Wednesday, September 29, 2010

Mountain Day

Today was Mountain Day at the college where I work; the President cancels classes and, in theory, we all head out to enjoy the outdoors.  In reality many of us (students and faculty alike) catch up on work, not to mention that staff don't get the day off.  But I try to do something outside every Mountain Day, and today I had brought my bike, so I turned my planned short ride into a slightly-less-short ride.  It's not close to peak foliage here yet (or at least I hope it isn't)--there is a lot of yellow and the occasional red or orange tree, but it's not what I would call classic fall. Still, it was a gorgeous day, and my ride mostly looked like this:

It was also an exciting ride because I wore a new cycling outfit.  The shorts are sort of a dark fuschia with white highlights--not exactly a butt-minimizing design, but kind of snazzy in a frightening sort of way.  Thing is, the shorts don't have grippers on the legs, so 5 minutes into the ride they had bunched themselves up into hot pants.  Which didn't really bother me, but I suspect the other residents of Western MA might prefer to see less of my upper thigh.  Still--and I say this with a whole lotta love--I live and work in an area where I can be pretty sure that a middle-aged woman riding in fuschia hot pants is not the oddest thing most people have seen that day.

I went on another beautiful ride this past weekend, out in the Berkshires.  I rode through three states (MA, VT and NY), which sounds impressive until you look at a map.  I started as part of a group ride and finished on my own, and I took this picture of the mountains (and part of my ziploc bag flapping in front of my phone):

At the end of the weekend I ran in a 5K sponsored by my college, and I would love to write a great race report about that, but that would require me to write about someone else's race.  My race was lame.  I kind of knew going into it that it wasn't going to be great--I was coming off a late night of festivities, I had the kids there to do a little kids' race so didn't really get to warm up--but honestly, I think my "not so great" should be about a minute faster than it was.  I got a side stitch, which as one of my friends pointed out sounds like an excuse from junior high track--"Coach, I can't finish, I have a cramp!" So enough about that.  It's still a very fun race, though, because a lot of students and colleagues do it, and the kids had a great time running, getting their faces painted, and coating themselves with cotton candy.  Plus a couple of my friends had great races, so at least I could bask in some vicarious satisfaction on that count.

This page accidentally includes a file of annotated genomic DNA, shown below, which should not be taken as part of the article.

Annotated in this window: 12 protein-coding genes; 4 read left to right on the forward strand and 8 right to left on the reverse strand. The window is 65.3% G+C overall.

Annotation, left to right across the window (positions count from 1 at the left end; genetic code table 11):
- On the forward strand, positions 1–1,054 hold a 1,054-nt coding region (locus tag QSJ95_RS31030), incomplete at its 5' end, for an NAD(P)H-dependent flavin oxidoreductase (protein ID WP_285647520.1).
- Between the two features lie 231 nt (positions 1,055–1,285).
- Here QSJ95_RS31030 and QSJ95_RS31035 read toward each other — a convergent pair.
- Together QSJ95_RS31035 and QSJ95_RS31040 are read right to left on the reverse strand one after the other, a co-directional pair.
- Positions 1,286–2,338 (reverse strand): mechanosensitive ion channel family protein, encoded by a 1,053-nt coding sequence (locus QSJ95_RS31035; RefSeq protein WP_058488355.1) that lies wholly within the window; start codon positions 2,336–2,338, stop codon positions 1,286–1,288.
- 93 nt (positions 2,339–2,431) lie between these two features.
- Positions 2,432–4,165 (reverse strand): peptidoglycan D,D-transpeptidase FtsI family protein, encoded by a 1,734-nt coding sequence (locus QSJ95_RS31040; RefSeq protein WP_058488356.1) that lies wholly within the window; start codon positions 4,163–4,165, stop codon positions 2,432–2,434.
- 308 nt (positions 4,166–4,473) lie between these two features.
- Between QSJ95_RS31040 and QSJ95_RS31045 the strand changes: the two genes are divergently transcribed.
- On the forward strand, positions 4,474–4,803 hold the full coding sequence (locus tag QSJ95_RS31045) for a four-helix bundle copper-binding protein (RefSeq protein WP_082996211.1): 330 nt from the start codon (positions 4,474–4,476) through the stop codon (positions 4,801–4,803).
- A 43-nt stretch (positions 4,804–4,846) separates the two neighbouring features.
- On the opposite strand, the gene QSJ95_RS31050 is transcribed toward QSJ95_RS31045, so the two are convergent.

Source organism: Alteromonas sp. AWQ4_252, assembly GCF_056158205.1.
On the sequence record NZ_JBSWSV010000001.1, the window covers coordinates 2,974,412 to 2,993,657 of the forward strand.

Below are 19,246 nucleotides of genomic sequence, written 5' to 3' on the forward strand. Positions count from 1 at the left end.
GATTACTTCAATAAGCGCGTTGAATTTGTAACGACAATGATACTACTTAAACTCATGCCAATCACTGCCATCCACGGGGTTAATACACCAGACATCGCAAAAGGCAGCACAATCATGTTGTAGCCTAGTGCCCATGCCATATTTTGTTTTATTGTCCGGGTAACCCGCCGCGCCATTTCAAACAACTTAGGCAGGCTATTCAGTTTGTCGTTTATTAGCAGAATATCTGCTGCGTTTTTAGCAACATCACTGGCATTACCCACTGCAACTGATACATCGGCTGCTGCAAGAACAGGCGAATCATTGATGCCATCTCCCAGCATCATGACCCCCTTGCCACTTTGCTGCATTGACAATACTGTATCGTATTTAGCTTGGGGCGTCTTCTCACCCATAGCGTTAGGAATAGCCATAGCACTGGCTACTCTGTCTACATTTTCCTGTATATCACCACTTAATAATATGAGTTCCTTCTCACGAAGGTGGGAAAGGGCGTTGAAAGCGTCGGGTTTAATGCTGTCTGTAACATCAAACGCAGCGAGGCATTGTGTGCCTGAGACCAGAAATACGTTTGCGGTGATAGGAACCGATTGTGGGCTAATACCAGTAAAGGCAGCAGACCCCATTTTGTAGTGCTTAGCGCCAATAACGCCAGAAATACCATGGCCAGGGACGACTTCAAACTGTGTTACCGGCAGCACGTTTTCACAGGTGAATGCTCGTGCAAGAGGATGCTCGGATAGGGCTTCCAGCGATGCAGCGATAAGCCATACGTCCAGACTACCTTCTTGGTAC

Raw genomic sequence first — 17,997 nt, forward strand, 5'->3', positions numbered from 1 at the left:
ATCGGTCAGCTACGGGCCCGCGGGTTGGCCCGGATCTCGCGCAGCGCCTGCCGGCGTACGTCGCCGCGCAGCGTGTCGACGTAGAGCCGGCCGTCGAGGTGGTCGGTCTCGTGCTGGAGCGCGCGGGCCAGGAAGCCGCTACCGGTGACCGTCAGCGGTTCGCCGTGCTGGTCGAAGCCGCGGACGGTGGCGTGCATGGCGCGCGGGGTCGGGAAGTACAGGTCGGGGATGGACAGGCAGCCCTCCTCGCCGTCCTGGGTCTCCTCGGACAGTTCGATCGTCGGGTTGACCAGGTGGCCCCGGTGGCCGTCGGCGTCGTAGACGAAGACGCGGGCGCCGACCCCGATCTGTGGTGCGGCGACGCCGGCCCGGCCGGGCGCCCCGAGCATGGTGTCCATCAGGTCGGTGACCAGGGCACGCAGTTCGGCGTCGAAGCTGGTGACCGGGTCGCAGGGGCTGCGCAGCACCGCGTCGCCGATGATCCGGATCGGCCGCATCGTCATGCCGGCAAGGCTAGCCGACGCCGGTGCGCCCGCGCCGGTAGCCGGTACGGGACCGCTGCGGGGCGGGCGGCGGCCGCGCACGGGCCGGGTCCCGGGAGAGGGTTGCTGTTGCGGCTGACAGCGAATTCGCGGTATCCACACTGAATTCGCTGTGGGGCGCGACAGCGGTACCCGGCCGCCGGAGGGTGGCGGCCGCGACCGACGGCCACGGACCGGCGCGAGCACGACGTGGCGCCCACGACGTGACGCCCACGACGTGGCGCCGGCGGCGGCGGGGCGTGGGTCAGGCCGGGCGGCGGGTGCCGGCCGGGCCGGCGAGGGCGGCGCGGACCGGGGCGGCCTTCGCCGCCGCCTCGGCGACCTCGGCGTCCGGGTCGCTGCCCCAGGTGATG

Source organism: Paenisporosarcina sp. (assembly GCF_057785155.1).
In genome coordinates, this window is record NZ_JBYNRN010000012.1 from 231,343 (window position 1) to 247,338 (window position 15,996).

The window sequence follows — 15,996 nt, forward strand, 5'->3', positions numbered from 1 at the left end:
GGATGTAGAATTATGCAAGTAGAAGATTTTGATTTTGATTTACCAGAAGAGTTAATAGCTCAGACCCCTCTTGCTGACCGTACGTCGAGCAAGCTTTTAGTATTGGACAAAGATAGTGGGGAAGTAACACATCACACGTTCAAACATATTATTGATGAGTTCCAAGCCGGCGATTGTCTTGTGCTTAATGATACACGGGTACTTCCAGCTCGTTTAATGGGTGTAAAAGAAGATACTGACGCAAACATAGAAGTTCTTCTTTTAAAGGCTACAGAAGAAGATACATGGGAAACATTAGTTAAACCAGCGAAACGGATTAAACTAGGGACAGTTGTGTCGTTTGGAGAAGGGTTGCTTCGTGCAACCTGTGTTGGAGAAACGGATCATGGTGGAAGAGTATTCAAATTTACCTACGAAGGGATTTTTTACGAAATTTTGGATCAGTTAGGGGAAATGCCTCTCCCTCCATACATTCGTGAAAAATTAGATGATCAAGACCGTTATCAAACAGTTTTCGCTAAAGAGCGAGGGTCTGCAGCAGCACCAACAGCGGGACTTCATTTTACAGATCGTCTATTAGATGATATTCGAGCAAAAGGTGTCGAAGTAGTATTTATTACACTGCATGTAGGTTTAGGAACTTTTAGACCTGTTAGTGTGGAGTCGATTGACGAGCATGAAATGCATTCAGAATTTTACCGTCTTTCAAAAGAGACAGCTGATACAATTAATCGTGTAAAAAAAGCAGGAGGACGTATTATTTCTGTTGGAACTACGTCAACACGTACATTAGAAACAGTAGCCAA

I am sort of mystified by the contrast between my ability to run decently fast (for me) in a 5K at the end of a triathlon and my complete inability to do the same for a regular 5K.  Is it a physiological thing about the warmup?  Is it a mental thing, because in a triathlon I get to pass a lot of people who started before me?  Both?  If I can pull it off with scheduling, I am going to experiment a little this weekend, but I'll wait to say more until I see how that goes.

Tuesday, September 21, 2010

Hard Tuesday

My Tuesdays this semester are heavily scheduled, in my generally-not-so-scheduled work life--I teach class from 9-10:20 and lab from 1-4:50.  Normally I can use the time in between, at least in part, to prep for the lab.  Normally I also do a hard running workout on Tuesdays, and I leave the house before anyone gets up to do that before work.  But today was my daughter's picture day at school, so I had to stay home to help her with her hair.  (Although at the end of the day, she informed me that she'd had to adjust her ponytails anyway, because I made them too high.  It is a good sign that it is finally dawning on her that I am not so good at doing hair.  Hence my own short haircut.)

So after the first class and a meeting, I headed out to fit in the track workout before lab.  And let me just pause here and note that I appreciate the flexibility of a job that lets me do this.  I work a lot of hours at night, but no one bothers me if I head out to do a track workout at 11:15.  And wow, what a workout!